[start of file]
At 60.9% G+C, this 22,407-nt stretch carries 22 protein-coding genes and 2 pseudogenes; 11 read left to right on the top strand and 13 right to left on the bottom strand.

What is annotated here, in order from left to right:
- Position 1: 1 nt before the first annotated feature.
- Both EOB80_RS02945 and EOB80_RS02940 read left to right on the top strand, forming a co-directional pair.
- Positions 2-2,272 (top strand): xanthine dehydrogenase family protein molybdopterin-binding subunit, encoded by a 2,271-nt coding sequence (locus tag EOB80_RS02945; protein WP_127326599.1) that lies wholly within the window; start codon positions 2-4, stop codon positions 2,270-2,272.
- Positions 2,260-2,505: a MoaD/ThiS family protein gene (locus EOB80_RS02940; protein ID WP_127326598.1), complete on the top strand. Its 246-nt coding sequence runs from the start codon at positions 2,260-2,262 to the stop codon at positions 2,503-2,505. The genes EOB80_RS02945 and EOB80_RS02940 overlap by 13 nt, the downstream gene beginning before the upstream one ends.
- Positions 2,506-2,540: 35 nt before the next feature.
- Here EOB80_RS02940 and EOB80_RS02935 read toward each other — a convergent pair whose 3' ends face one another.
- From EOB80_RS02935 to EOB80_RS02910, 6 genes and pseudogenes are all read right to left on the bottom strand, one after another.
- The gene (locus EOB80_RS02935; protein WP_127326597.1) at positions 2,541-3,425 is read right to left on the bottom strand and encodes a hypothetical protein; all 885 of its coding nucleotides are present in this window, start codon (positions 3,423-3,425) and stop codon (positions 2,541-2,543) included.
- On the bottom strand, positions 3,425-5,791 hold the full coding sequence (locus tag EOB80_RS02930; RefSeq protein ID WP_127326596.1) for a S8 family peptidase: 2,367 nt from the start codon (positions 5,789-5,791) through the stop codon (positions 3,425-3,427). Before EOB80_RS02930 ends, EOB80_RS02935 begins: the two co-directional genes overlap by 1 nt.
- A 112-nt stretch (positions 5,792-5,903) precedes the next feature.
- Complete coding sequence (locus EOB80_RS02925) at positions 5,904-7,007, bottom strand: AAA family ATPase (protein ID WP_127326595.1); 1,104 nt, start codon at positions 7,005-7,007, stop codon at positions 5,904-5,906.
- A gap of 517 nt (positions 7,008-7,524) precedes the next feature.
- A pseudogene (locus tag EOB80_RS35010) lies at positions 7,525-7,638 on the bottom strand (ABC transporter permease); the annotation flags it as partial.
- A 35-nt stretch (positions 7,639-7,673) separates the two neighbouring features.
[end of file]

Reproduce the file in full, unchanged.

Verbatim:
At 60.9% G+C, this 22,407-nt stretch carries 22 protein-coding genes and 2 pseudogenes; 11 read left to right on the top strand and 13 right to left on the bottom strand.

What is annotated here, in order from left to right:
- Position 1: 1 nt before the first annotated feature.
- Both EOB80_RS02945 and EOB80_RS02940 read left to right on the top strand, forming a co-directional pair.
- Positions 2-2,272 (top strand): xanthine dehydrogenase family protein molybdopterin-binding subunit, encoded by a 2,271-nt coding sequence (locus tag EOB80_RS02945; protein WP_127326599.1) that lies wholly within the window; start codon positions 2-4, stop codon positions 2,270-2,272.
- Positions 2,260-2,505: a MoaD/ThiS family protein gene (locus EOB80_RS02940; protein ID WP_127326598.1), complete on the top strand. Its 246-nt coding sequence runs from the start codon at positions 2,260-2,262 to the stop codon at positions 2,503-2,505. The genes EOB80_RS02945 and EOB80_RS02940 overlap by 13 nt, the downstream gene beginning before the upstream one ends.
- Positions 2,506-2,540: 35 nt before the next feature.
- Here EOB80_RS02940 and EOB80_RS02935 read toward each other — a convergent pair whose 3' ends face one another.
- From EOB80_RS02935 to EOB80_RS02910, 6 genes and pseudogenes are all read right to left on the bottom strand, one after another.
- The gene (locus EOB80_RS02935; protein WP_127326597.1) at positions 2,541-3,425 is read right to left on the bottom strand and encodes a hypothetical protein; all 885 of its coding nucleotides are present in this window, start codon (positions 3,423-3,425) and stop codon (positions 2,541-2,543) included.
- On the bottom strand, positions 3,425-5,791 hold the full coding sequence (locus tag EOB80_RS02930; RefSeq protein ID WP_127326596.1) for a S8 family peptidase: 2,367 nt from the start codon (positions 5,789-5,791) through the stop codon (positions 3,425-3,427). Before EOB80_RS02930 ends, EOB80_RS02935 begins: the two co-directional genes overlap by 1 nt.
- A 112-nt stretch (positions 5,792-5,903) precedes the next feature.
- Complete coding sequence (locus EOB80_RS02925) at positions 5,904-7,007, bottom strand: AAA family ATPase (protein ID WP_127326595.1); 1,104 nt, start codon at positions 7,005-7,007, stop codon at positions 5,904-5,906.
- A gap of 517 nt (positions 7,008-7,524) precedes the next feature.
- A pseudogene (locus tag EOB80_RS35010) lies at positions 7,525-7,638 on the bottom strand (ABC transporter permease); the annotation flags it as partial.
- A 35-nt stretch (positions 7,639-7,673) separates the two neighbouring features.